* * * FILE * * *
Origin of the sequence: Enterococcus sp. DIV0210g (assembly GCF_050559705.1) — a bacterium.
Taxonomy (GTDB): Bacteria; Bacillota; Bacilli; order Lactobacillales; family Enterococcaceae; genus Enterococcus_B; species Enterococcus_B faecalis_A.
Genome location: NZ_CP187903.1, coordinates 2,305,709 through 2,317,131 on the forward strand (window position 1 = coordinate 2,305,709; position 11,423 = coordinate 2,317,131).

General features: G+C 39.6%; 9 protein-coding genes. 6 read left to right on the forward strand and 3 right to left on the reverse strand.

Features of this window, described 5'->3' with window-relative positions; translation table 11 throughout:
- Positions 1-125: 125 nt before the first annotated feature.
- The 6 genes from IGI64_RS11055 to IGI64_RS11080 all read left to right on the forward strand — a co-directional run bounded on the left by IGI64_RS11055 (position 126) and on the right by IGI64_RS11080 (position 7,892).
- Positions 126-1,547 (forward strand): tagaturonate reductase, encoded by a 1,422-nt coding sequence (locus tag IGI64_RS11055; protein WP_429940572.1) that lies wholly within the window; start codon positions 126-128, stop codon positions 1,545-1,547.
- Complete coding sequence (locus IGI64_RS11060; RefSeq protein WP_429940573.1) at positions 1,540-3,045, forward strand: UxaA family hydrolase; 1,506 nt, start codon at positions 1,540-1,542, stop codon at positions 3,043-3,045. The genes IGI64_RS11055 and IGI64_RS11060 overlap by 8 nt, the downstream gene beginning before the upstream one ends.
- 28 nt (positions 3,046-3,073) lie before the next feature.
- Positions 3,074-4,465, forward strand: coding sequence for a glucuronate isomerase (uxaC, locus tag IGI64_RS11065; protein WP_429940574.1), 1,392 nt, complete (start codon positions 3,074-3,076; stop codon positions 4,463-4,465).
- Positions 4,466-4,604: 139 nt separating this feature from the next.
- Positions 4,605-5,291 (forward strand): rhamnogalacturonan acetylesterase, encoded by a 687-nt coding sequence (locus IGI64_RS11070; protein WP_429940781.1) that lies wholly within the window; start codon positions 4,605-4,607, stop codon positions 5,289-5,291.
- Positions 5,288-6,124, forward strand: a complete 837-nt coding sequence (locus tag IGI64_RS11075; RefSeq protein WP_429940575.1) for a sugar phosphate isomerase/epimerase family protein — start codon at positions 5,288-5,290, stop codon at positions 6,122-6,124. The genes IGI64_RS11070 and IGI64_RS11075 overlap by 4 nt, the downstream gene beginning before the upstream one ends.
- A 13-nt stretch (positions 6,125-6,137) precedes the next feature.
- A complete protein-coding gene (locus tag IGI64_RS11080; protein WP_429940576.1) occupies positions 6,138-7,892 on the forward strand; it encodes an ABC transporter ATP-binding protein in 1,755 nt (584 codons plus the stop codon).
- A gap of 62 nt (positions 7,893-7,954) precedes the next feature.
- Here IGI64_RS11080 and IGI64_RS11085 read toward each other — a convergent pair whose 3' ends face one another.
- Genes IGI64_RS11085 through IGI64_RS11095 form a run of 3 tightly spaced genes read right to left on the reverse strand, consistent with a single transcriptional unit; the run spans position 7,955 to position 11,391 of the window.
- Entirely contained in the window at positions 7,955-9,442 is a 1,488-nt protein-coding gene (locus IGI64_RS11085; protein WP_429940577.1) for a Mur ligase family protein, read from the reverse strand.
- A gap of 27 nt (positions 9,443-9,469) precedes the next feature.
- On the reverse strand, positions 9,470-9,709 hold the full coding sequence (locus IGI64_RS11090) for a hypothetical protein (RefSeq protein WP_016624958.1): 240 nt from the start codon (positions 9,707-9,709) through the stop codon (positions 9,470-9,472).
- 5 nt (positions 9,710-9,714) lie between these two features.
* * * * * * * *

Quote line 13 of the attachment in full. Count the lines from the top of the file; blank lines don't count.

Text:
- Positions 4,605-5,291 (forward strand): rhamnogalacturonan acetylesterase, encoded by a 687-nt coding sequence (locus IGI64_RS11070; protein WP_429940781.1) that lies wholly within the window; start codon positions 4,605-4,607, stop codon positions 5,289-5,291.